Obama's branding - what do typophiles think?

eeblet's picture

In a photograph of Obama with campaign signs in the background, I was surprised to have a "brand recognition" moment - I usually tune out advertisements. Obama's campaign signs use the same type and sensibility as his markedly well-done website. The branding of politicians is as old as politics itself, but this level of coherence between a campaign website and other marketing materials seems new. (Oh my goodness, Obama-kahs!)

This article & ensuing debate are all about Obama's site design, with a focus on type, and I want to hear Typophiles' thoughts on all this.

What do you think of Obama's site? Of the use of type? Do you think voters will respond to coherent design negatively as well as positively, feeling too advertised to?

Disclaimer: I am letting my political nerdiness and design nerdiness intersect, but I'm not trying to proselytize for anything but good design.

Si_Daniels's picture

Not sure if it's been discussed elsewhere but the TV ads here use fake/straight quotes. His TV people are not meeting the typographic standards set elsewhere.

writingdesigning's picture

I think some of these issues were part of a couple of earlier threads, including this one.

aluminum's picture

Compared to most graphic design in the world of politics, Obama's is clearly way above and beyond the typical.

eeblet's picture

Thanks for linking to that thread! I had done several site searches ("obama", "politics", "primaries", etc) and hadn't found it.

writingdesigning's picture

"I had done several site searches (“obama”, “politics”, “primaries”, etc) and hadn’t found it"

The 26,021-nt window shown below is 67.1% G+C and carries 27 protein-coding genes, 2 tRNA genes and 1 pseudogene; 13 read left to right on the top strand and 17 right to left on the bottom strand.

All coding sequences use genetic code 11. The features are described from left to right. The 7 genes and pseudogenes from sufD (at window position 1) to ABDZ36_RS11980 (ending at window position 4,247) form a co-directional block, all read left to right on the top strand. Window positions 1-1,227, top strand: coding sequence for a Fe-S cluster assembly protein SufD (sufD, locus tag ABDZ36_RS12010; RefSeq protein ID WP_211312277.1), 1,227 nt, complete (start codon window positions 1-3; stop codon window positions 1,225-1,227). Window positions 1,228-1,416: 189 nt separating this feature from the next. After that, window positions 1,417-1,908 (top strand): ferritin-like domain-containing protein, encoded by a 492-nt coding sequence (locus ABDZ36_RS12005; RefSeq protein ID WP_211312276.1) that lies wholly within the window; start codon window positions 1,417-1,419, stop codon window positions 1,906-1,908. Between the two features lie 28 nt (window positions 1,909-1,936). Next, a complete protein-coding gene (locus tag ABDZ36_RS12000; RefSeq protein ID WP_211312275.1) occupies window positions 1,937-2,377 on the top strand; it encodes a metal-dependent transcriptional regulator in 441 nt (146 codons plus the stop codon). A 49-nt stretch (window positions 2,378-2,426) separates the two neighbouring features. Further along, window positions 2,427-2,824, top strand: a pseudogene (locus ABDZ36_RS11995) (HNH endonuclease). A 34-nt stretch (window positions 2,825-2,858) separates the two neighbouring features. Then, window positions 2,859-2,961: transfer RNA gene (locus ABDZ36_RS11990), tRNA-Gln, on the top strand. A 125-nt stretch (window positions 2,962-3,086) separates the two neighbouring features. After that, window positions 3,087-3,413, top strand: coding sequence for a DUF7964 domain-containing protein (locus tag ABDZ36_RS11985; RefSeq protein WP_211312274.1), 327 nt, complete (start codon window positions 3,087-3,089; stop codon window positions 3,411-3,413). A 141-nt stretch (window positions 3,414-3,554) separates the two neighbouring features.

You need to insert Typophile as one of your keywords while searching.

olho's picture

I must admit I've not read the article now as I read it and a couple of others like it a few weeks ago. The whole branding debate is definitely interesting and Obama's is certainly the most well thought through of all of them. Whether people are turned on or off by this is a good question. I looked at all the candidates' sites a while back and Obama's communications are certainly more mature than the rest of them.

As an Englishman, looking over the pond – and hoping beyond all hope that American's can't do to the rest of the world what they did the last two times – it's interesting to note the use of two Gill typefaces, Perpetua and Gill Sans. I'm an ardent fan of Gill, who, born in my own home town, I find sums up a certain 'Englishness' despite his, erm, 'scandalous' family life. (Read on). Gill was a very political man, espousing a set of values based on a Catholic 'third way' called Distributism. I doubt any of the candidates, even Barack Obama, who I believe is dubbed an arch liberal in the States, will be ditching the markets and the trappings of capitalism too soon though.

Perpetua is seen and spoken of less than Gill's Joanna, but it stands tall and elegant. A stonecutter's script. Gill Sans on the other hand is so ubiquitous I usually start yawning when I see it these days. Together they go quite well, despite not having been designed to do so. It works politically too: traditional Obama and modern Obama.